This photo of a Black-headed Grosbeak was taken about 2 miles from our house in Wenatchee, Washington. The canyon near our house may be named “Number 2” because it is the second prominent canyon with a stream flowing into town if one starts counting from the north end of town. I’m going with that rather than the childish reference to bodily functions even though places in the canyon are littered with garbage and debris. The canyon road runs about 4 miles west and turns to a dirt road and enters the Okanogan-Wenatchee National Forest. Someday soon we will hike the road as we have heard repeatedly how special a place it is up there – beyond the asphalt is almost always quieter, less trampled and more inviting.
The Black-headed Grosbeak is a fairly common bird in Oregon and Washington during migration. While this photo was taken in north central Washington I learned the most about the bird and how to identify their call from Gerry Ellis and Jenn Loren when we birded with them at the Ridgefield National Wildlife Refuge just north of Vancouver, Washington. There were calls all around us and I thought they belonged to a robin. The songs are quite similar to the untrained – a category into which I easily fall. Gerry forced me to listen closely. The robin’s song is broken between notes and the grosbeak’s is not. Some say the Black-headed Grosbeak’s song sounds like a drunken or tipsy robin. Now that I know this about the song it is possible to pick out the grosbeak song from a chorus of robins. I didn’t say it was easy but it is certainly possible.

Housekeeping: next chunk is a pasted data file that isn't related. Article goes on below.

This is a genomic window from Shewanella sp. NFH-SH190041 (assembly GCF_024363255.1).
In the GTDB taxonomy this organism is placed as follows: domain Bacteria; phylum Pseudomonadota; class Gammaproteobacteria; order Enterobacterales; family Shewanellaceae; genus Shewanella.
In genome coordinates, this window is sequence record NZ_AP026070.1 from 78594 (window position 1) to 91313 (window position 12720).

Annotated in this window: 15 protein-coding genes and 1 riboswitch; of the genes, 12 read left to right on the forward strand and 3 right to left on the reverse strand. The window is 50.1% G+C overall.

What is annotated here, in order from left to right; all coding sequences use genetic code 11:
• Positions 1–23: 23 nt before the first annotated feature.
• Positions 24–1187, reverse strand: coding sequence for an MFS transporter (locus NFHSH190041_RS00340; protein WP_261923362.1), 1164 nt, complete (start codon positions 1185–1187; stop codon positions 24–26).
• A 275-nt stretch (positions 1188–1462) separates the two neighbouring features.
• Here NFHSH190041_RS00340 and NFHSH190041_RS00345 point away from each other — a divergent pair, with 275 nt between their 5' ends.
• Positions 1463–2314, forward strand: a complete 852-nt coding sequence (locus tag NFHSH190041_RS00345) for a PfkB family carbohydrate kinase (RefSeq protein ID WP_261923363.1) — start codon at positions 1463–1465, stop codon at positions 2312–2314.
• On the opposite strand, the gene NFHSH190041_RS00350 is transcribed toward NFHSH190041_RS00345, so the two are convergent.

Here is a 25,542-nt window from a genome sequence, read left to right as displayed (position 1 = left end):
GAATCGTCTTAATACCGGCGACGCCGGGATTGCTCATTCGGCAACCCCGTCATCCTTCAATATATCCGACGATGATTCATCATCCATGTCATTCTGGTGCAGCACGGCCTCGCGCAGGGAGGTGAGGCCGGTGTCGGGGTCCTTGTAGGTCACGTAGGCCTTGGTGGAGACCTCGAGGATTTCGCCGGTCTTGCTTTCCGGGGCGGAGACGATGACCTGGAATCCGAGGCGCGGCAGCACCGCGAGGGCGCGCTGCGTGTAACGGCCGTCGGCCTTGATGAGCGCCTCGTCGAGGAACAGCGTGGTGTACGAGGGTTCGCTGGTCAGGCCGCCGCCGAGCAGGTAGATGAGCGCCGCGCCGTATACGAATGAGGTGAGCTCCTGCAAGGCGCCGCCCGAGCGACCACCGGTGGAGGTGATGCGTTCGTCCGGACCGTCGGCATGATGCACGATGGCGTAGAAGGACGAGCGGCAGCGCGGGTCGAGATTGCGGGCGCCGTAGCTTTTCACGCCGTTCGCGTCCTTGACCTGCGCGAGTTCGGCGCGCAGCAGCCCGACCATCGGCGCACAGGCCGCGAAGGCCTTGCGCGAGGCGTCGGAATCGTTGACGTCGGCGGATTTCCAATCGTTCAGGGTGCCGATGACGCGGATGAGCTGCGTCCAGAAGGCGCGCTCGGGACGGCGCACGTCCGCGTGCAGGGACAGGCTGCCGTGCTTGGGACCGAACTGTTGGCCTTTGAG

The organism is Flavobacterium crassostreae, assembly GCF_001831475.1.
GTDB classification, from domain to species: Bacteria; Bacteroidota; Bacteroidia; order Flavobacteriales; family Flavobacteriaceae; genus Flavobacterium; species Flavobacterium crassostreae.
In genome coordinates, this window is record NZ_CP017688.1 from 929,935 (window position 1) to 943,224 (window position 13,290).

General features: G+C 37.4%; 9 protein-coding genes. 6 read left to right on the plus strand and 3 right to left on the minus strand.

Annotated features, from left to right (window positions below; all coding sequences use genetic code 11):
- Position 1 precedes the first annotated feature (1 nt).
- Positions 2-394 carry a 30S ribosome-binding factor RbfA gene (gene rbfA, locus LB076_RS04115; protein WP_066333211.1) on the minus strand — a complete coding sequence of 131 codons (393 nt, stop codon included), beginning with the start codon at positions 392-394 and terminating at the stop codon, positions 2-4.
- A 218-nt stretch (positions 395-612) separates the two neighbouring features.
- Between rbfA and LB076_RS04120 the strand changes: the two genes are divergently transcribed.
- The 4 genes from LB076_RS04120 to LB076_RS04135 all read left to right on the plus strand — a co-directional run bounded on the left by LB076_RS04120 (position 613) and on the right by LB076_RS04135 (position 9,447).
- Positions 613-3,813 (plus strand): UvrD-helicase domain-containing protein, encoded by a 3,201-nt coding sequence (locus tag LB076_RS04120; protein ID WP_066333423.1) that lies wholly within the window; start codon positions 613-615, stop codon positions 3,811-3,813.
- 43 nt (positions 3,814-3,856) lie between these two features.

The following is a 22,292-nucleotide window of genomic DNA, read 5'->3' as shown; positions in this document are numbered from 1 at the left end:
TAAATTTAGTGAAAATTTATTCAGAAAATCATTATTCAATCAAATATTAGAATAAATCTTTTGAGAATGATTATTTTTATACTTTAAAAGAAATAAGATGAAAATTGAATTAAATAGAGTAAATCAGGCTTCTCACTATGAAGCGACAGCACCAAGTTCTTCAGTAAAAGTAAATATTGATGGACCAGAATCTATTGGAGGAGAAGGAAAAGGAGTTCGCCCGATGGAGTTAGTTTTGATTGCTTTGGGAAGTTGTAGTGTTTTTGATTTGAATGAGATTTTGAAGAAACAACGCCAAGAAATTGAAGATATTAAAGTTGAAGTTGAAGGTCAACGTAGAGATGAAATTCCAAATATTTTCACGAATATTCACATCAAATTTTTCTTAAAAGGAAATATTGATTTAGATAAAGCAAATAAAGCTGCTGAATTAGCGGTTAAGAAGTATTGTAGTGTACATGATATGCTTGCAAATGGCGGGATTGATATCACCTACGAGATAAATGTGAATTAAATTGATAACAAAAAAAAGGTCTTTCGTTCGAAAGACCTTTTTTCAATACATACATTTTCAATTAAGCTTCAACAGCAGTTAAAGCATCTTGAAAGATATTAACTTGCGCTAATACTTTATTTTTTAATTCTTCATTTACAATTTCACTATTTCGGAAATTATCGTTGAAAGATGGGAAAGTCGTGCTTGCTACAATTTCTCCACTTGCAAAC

This particular bird was one of several species that flew into a dead shrub next to road as I sat watching one evening. Usually birds would fly in and take a look around and then depart. It was great to see Yellow-breasted Chat, Bullock’s Oriole, American Goldfinch, Western Tanager and a Pewee make short visits. It was great photograph practice for me and I continue to learn how to efficiently zoom, compose, focus and photograph birds. I was all warmed up photographically when the grosbeak made it’s debut. Surprisingly, the bird landed and stayed in the same general area for over 15 minutes. I laughed a bit when I returned home and told Dianne that it was the first time I’d ever gotten “shooter’s cramp” while photographing. Must be age creeping onward.
You will likely see other photos in this series in which the bird is using this perch. Does it mean I have too much spare time when I not only know a specific tree but also a favored perching site within the tree? Many species seem to like this limb. Yes, I’ve spent a bit of time on the side of the road. Gone to the birds I have.